Other companies, including, Potash Corp. of Saskatchewan and Anglo-Australian mining giant BHP Billiton, are also expanding or building new mines in the Prairie province. Chinese companies are also acquiring stakes in potash developments in the province. Demand for fertilizer is soaring in China and India as farmers seek to increase crop yields to feed growing populations. Production from the proposed Legacy mine, about 50 kilometres north of Moose Jaw, SK, is expected to begin in 2015.

Markets


TSX on Tuesday: 11,728 + 87. Dollar: US.97. Euro: $1.37. Oil: $99.78 + $1.57.


Sports


CURLING

Some of the top curlers in the country are in Cranbrook, BC, this week for the Capital One Canada Cup. Competition begins Wednesday, the finals are Sunday and the winning men's and women's teams will earn a berth in the 2013 Canadian Olympic curling trials in Winnipeg.


Weather


British Columbia on Wednesday: mix sun cloud, high C7 Vancouver. Yukon, Northwest Territories: mix sun cloud. Nunavut: snow. Whitehorse 2, Yellowknife -23, Iqaluit -28. Alberta, Saskatchewan: snow. Manitoba: cloud. Edmonton -3, Regina, Winnipeg -1. Ontario: mix snow rain. Quebec: rain. Toronto 4, Ottawa 6, Montreal 11. Maritimes: rain. Newfoundland and Labrador: cloud. Fredericton, Halifax, Charlottetown 14, St. John's 6.

Tuesday, November 29, 2011

News 11.29.2011

------------------------------------------------------------------------
Copyright (c) 2011 Radio Prague (Cesky Rozhlas 7 - Radio Praha)

News Tuesday, November 29th, 2011

By: Christian Falvey

* The Ministry of Industry and Trade is considering cancelling a
long-running health subsidy for miners, the daily Pravo reports.

* Police in Prague city centre have discovered two small children whose
parents had never taken them outdoors, the daily Mlada fronta Dnes
reports.

* Prime Minister Petr Necas has met with his Moldavian counterpart and
confirmed Czech developmental aid for the country next year.

* The Prague City Council has scrapped a controversial, ten-year tender
for waste management.

* A court has granted an early release to Barbora Skrlova, who was
sentenced to five years for her part in the "Kurim" child abuse case.

========================================================================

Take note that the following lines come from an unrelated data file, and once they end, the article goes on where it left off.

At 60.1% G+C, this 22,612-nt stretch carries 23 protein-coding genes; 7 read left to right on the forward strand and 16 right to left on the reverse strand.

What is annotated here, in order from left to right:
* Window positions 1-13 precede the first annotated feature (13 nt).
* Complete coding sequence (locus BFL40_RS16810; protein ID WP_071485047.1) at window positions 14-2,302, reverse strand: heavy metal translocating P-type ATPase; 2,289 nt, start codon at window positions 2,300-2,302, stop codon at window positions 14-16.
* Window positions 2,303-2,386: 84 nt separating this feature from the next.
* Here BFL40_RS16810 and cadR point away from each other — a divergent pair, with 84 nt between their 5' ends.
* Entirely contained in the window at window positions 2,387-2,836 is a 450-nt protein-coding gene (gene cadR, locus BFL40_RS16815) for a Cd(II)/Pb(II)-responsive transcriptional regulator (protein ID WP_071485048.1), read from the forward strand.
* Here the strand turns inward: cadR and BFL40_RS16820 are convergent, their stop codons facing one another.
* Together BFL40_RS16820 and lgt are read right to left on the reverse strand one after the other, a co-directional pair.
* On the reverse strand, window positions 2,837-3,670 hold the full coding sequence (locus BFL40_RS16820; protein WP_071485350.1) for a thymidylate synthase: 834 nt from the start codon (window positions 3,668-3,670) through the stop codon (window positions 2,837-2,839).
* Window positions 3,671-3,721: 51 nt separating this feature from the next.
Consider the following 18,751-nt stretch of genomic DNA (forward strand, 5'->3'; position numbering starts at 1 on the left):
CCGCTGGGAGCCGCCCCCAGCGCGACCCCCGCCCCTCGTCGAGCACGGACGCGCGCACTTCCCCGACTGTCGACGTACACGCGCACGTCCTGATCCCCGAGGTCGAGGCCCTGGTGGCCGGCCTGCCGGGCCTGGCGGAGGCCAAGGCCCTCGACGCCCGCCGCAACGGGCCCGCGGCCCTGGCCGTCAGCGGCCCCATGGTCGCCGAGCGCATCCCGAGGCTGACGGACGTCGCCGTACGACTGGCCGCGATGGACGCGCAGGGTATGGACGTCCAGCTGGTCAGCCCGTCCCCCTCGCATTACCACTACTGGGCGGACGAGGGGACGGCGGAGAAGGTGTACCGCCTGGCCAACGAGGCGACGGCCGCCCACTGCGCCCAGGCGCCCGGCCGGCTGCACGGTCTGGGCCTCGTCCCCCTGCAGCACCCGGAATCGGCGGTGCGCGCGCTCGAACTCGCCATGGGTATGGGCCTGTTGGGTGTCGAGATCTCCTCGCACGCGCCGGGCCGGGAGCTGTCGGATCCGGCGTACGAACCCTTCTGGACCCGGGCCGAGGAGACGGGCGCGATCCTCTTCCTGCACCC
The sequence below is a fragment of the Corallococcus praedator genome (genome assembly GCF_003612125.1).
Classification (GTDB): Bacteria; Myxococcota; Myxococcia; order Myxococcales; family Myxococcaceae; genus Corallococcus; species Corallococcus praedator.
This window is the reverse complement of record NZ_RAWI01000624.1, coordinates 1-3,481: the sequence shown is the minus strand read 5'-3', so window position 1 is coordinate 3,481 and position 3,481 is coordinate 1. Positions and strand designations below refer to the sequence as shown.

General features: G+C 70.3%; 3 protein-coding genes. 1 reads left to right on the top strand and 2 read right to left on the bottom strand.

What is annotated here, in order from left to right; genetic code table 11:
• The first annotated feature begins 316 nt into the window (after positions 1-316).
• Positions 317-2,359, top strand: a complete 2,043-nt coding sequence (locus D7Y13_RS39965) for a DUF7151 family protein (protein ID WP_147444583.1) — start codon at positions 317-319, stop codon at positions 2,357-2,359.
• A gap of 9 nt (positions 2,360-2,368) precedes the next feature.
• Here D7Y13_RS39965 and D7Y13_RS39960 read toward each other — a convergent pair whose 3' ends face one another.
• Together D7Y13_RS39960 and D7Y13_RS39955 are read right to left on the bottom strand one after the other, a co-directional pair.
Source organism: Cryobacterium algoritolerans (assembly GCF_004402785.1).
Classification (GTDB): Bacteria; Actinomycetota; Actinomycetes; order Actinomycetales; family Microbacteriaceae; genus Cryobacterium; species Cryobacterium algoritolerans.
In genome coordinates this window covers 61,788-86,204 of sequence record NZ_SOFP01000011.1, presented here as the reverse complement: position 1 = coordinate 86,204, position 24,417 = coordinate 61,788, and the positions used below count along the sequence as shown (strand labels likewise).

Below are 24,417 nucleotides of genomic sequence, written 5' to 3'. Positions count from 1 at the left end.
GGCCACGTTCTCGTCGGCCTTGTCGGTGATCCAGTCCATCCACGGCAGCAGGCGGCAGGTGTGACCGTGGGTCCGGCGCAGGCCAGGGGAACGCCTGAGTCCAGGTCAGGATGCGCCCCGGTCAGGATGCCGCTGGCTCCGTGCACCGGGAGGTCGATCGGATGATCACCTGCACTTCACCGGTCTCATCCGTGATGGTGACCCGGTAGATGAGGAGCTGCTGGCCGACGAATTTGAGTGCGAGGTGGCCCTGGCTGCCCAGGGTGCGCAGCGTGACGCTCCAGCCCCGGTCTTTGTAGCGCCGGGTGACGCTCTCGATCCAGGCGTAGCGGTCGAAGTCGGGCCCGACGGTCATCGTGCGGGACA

Industry Ministry considering cancelling health subsidy for miners
------------------------------------------------------------------------

The Ministry of Industry and Trade is considering cancelling a
long-running health subsidy for miners, the daily Pravo reports. The
subsidy entails 1,500 to 1,900 crowns in compensation per month paid by
the employer to miners who leave their jobs for health reasons and has
been in place since 1993. The cancellation of the subsidy would change
nothing in the state's budget but would mean savings of up to 50
million crowns for large coal mining companies. According to documents
that the paper says it possesses, the ministry believes the subsidy
reflects a time when miners faced worse conditions in their work
environments and a greater risk of illness. The miners' union, which is
protesting the move, says that hardly anything has changed in that time
and that the idea is needless provocation.


========================================================================
Children who never left their home found in central Prague
------------------------------------------------------------------------

Police in Prague city centre have discovered two small children whose
parents had never taken them outdoors, the daily Mlada fronta Dnes
reports. The children - a boy aged three and an 18-month-old girl -
were apparently born at home, had never been taken to a doctor and were
in good physical but poor psychological condition. The paper says that
the parents were trying to protect the children from an "evil world"
and had lost interest in them after they were touched by another
person. They are now in the care of their grandparents after being
taken to a children's centre. Police will not say whether the parents
will be prosecuted.


========================================================================
Necas meets with Moldavian PM, confirms developmental aid for 2012
------------------------------------------------------------------------

Prime Minister Petr Necas says that Moldavia will be one of five
priority countries for Czech developmental aid next year. Speaking to